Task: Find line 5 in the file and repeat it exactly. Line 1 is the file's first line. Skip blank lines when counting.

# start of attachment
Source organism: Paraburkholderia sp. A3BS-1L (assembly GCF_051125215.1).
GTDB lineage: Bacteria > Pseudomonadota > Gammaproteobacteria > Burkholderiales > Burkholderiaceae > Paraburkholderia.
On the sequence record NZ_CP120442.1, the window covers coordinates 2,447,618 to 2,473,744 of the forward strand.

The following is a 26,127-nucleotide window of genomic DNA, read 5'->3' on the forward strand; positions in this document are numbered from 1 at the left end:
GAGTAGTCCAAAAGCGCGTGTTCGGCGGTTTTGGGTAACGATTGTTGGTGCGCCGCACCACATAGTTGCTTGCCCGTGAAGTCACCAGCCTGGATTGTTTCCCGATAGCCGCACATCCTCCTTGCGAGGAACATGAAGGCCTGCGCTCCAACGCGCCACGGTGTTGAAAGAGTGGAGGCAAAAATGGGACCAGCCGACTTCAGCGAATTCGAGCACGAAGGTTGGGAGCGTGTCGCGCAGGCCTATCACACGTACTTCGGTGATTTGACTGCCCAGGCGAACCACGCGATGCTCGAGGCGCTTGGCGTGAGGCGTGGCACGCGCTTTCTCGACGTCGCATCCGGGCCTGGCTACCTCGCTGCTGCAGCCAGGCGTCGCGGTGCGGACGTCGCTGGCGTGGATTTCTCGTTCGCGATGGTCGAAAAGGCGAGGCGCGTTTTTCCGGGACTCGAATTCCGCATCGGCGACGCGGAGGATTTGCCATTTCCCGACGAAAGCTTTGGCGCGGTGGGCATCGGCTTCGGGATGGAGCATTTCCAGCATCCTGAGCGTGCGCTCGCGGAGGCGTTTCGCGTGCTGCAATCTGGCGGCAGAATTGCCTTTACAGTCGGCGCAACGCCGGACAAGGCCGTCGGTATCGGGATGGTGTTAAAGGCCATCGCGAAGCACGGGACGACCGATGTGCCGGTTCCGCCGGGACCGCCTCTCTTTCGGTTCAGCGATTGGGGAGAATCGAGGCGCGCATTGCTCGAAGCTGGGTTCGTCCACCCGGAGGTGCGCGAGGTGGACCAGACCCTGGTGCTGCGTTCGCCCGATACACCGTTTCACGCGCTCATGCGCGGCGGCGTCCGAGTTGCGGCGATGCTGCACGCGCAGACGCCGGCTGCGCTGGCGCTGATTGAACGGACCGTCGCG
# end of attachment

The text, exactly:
GAGTAGTCCAAAAGCGCGTGTTCGGCGGTTTTGGGTAACGATTGTTGGTGCGCCGCACCACATAGTTGCTTGCCCGTGAAGTCACCAGCCTGGATTGTTTCCCGATAGCCGCACATCCTCCTTGCGAGGAACATGAAGGCCTGCGCTCCAACGCGCCACGGTGTTGAAAGAGTGGAGGCAAAAATGGGACCAGCCGACTTCAGCGAATTCGAGCACGAAGGTTGGGAGCGTGTCGCGCAGGCCTATCACACGTACTTCGGTGATTTGACTGCCCAGGCGAACCACGCGATGCTCGAGGCGCTTGGCGTGAGGCGTGGCACGCGCTTTCTCGACGTCGCATCCGGGCCTGGCTACCTCGCTGCTGCAGCCAGGCGTCGCGGTGCGGACGTCGCTGGCGTGGATTTCTCGTTCGCGATGGTCGAAAAGGCGAGGCGCGTTTTTCCGGGACTCGAATTCCGCATCGGCGACGCGGAGGATTTGCCATTTCCCGACGAAAGCTTTGGCGCGGTGGGCATCGGCTTCGGGATGGAGCATTTCCAGCATCCTGAGCGTGCGCTCGCGGAGGCGTTTCGCGTGCTGCAATCTGGCGGCAGAATTGCCTTTACAGTCGGCGCAACGCCGGACAAGGCCGTCGGTATCGGGATGGTGTTAAAGGCCATCGCGAAGCACGGGACGACCGATGTGCCGGTTCCGCCGGGACCGCCTCTCTTTCGGTTCAGCGATTGGGGAGAATCGAGGCGCGCATTGCTCGAAGCTGGGTTCGTCCACCCGGAGGTGCGCGAGGTGGACCAGACCCTGGTGCTGCGTTCGCCCGATACACCGTTTCACGCGCTCATGCGCGGCGGCGTCCGAGTTGCGGCGATGCTGCACGCGCAGACGCCGGCTGCGCTGGCGCTGATTGAACGGACCGTCGCG